By the way, using the Tab key to indent paragraphs isn’t the best way to handle this, and can cause weird stuff like what you’re running into with how different editors display them. I’d recommend using the ruler tools to establish indent formatting, as referenced above. You can run into all kinds of problems down the line (your publisher is going to be running a macro to strip all of this out of the text because it messes up formatting). If you’re self-publishing, you’re likely going to run into those problems yourself. They can get in the way of real indents being applied by templates or compile settings, get lost entirely when compiling to HTML-based contexts (like you witnessed in the forum here, but more importantly, in ebooks and online posts). Much better to have a simple formatting rule that governs the shape of your paragraphs rather than having to type out the shape yourself by hand.

We have a few tools that can make it easy to switch:

  • The Edit ▸ Text Tidying ▸ Strip Leading Tabs command.
  • You can then adjust your formatting globally to be properly indented, and convert your text in bulk to the new look. Hint: if you find moving the little elements around on the Ruler to be difficult (I do), then use Format ▸ Paragraph ▸ Tabs and Indents…, where you can just type in the measurement you want (like 0.5in) by hand.

On Update:

Yeah, it looks like you’re already heading in the right direction, and found some of these tools. The place where you want to set up the indent itself is the First line field. That should be “0.5 ins”. The tab stop can be whatever, since it wouldn’t be used.

I hear you on the habit though, just keep in mind that handy Text Tidying tool can clean things up after an intense writing session. I often use the one that cleans up double-spacing, since I tend to hit the spacebar too much when I’m in the flow. :slight_smile:

This is so helpful! I’ve been struggling with the tab/indent problem for years, but I didn’t know what it was. I selected all in the manuscript and selected Text Tidying/Strip Leading tabs. Then I went to Format/Paragraphs, put in .5 for the first line indent, and made all tabs 0… See screenshot.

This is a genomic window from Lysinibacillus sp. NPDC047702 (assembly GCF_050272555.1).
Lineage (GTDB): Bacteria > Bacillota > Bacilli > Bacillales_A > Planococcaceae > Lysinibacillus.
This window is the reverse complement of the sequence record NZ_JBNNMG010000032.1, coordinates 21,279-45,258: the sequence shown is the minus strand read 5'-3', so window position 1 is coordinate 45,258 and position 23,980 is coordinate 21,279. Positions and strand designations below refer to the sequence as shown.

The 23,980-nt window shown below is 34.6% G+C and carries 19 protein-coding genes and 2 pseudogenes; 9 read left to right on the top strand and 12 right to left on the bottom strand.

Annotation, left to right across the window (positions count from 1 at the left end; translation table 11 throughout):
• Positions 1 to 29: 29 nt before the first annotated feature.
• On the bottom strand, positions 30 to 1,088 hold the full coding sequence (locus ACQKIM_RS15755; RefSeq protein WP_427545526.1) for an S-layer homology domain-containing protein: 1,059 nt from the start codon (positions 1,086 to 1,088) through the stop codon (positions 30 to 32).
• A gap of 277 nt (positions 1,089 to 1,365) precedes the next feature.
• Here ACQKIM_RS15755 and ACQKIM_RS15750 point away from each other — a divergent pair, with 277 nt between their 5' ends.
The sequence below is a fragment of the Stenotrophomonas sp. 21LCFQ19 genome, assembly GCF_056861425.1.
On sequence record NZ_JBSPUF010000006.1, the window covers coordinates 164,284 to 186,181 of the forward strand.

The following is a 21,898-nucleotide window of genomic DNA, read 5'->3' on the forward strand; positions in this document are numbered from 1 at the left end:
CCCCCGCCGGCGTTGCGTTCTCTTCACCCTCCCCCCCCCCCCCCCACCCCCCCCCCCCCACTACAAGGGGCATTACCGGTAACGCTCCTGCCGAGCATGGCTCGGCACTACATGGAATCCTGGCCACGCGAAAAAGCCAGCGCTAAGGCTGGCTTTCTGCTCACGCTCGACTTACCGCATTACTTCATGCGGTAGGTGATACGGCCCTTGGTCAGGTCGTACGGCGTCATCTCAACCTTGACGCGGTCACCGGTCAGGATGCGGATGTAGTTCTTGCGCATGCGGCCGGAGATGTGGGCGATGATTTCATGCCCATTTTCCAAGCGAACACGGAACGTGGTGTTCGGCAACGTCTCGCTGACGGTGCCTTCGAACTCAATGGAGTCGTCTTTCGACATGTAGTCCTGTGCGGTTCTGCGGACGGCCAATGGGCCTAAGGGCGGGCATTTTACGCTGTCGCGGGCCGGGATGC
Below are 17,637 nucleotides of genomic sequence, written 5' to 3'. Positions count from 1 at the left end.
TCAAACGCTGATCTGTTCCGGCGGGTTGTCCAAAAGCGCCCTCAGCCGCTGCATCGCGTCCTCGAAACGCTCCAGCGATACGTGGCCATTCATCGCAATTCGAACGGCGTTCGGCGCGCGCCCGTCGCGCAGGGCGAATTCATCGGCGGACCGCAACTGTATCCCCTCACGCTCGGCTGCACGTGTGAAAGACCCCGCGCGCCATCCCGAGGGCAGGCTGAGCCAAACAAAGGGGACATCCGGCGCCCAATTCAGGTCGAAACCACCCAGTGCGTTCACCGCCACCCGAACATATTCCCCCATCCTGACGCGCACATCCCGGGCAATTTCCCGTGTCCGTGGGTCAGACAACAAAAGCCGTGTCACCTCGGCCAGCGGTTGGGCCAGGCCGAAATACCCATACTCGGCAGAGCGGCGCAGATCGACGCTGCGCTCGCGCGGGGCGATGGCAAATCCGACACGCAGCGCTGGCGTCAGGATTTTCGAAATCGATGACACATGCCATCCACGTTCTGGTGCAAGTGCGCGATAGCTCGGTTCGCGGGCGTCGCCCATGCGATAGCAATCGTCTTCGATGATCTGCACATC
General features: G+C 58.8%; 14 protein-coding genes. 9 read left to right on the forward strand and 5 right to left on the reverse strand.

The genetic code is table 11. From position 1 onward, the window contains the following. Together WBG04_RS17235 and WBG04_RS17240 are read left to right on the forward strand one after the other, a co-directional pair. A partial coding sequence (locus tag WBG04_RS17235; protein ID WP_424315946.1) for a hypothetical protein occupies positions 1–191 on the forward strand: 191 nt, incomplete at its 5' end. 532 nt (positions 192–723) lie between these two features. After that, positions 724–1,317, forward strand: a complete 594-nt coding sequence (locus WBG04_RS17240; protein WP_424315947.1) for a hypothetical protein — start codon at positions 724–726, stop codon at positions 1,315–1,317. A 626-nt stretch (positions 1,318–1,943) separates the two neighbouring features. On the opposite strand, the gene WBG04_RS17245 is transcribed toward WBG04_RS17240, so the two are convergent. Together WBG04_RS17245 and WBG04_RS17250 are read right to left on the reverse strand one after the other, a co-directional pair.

However, the manuscript is still showing random arrows – which I think represent tabs? See screenshot.

Yeah, that’s what those arrows are—they show where the tab character is—it’s a “physical thing”, just like a visible letter, in your document. The arrow signifies where that character is.

The command to strip out leading tabs does just that and nothing more. If the tab is on a line by itself, or at the end of the line, or in the middle of a line (as one of your previous examples showed), then it will remain.

Since this is a character, you can select it and copy and paste into the Find window to search for them. I’d recommend doing that on a line by line basis to make sure the edit to remove it is what you want. A bulk search and replace might do unintended things.

Okay. I will. Thank you!

Hello, Amber. I have gone back this discussion several times, and I want to touch base with you again, as I revise the same manuscript, to make sure I have set the ruler correctly. No tabs! Please look at this image and let me know if this will create the correct formatting in a novel manuscript – indented paragraphs with no spacing between them. I want to create a preset that I will use for every book. Thanks so much for your help.

Yes, this is fine—there isn’t really anything you can do here in your default formatting settings that would mess up the compiler. You can choose whatever font and paragraph formatting you prefer. How things look in the end can be entirely left up to the compiler. The main issue you were running into before wasn’t a problem with formatting, in a rulers & fonts sense, but errant text entered into the editor to create formatting with spacing characters.

Thank you.